2. Presents less risk.

    Because this approach doesn’t involve frequent changes to try to time the market, passive investing tends to be less risky and volatile than active investing. And though success isn’t guaranteed, studies show that over the long term, active investment returns lag behind passive investment benchmarks: The average stock market return is an inflation-adjusted 7% a year.

  3. Lower fees.

    The costs of passively managed index funds are quite low, with fees that are on average much less than that of active investing.

Disadvantages of passive investing

The steady and long-term nature of passive investing presents potential investment limitations.

  1. Potential for missed opportunities.

    Investors may miss out on opportunities for quick and rapid gains in their portfolio, with money remaining in assets like index funds while, for example, the tech sector is on a tear.

  2. Requires a long view.

    Investors have to be OK with keeping their money where it is for the long haul: While passive investments tend to win over active in the long term, they may lag the market in the short term.

  3. Less room for customization.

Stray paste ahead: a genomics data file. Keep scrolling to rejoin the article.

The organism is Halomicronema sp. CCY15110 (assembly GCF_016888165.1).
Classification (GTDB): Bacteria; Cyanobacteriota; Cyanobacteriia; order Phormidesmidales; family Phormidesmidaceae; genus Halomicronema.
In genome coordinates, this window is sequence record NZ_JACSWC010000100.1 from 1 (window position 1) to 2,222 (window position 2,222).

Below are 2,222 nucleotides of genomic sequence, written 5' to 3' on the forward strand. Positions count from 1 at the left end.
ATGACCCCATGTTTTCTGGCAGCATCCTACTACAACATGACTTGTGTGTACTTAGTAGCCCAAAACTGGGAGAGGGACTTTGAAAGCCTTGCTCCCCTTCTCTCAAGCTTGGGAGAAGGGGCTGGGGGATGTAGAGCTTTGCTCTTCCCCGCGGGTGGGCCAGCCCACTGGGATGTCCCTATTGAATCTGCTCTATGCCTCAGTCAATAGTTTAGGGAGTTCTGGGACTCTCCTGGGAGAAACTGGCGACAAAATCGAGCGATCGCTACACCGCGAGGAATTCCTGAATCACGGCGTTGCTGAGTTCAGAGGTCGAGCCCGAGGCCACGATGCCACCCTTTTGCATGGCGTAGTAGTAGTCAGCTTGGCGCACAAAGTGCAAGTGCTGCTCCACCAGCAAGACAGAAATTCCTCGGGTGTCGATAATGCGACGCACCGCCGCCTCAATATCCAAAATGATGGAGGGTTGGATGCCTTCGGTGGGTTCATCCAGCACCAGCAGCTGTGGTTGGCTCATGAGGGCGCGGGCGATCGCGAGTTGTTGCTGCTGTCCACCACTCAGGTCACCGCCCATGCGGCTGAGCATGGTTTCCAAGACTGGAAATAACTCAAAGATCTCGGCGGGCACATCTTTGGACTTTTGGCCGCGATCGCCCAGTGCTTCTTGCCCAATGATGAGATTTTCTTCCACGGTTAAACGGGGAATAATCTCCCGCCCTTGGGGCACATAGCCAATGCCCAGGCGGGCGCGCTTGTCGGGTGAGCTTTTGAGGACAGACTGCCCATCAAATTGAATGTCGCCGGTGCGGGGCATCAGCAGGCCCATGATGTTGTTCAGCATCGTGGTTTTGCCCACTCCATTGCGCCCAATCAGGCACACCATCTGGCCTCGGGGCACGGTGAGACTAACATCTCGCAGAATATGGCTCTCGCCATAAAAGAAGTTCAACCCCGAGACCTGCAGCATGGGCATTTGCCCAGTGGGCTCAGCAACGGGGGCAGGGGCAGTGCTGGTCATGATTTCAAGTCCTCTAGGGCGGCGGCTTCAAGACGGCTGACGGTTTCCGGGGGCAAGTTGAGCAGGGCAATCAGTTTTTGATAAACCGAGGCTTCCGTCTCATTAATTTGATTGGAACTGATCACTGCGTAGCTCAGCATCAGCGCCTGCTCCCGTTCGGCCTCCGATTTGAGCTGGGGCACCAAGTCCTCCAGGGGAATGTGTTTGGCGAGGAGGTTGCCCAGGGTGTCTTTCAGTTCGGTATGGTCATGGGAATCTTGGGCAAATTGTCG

Although it’s possible to select passive investments based on broad preferences and goals, the strategy doesn’t offer the same level of direct customization as active investing.

Is a mix of passive and aggressive investing strategies possible?

Absolutely. There’s no rule about choosing one over the other. In fact, combining both strategies may diversify a portfolio as well as address goals with multiple timelines. After all, most people have both short- and long-term plans.

For example, some investors may opt to put their retirement savings in passive investments like mutual funds, and save a portion of their money for active investments like buying shares of upstart companies in a hot field where they believe there is opportunity for quicker gains.

The bottom line

Active investing is a buy-and-sell strategy in which investors take frequent action—like buying shares of a buzzy company—in a bid to achieve growth greater than that of the broader market in the short term. Passive investors put their money in steadier investments like an S&P 500 index fund, holding onto them for the long term with the goal of slow, yet more stable, growth.

When deciding on investment approaches, investors can consider factors including the timeline of their financial goals, their ability to tolerate risk and volatility, and whether they want to take frequent or infrequent action with their portfolio.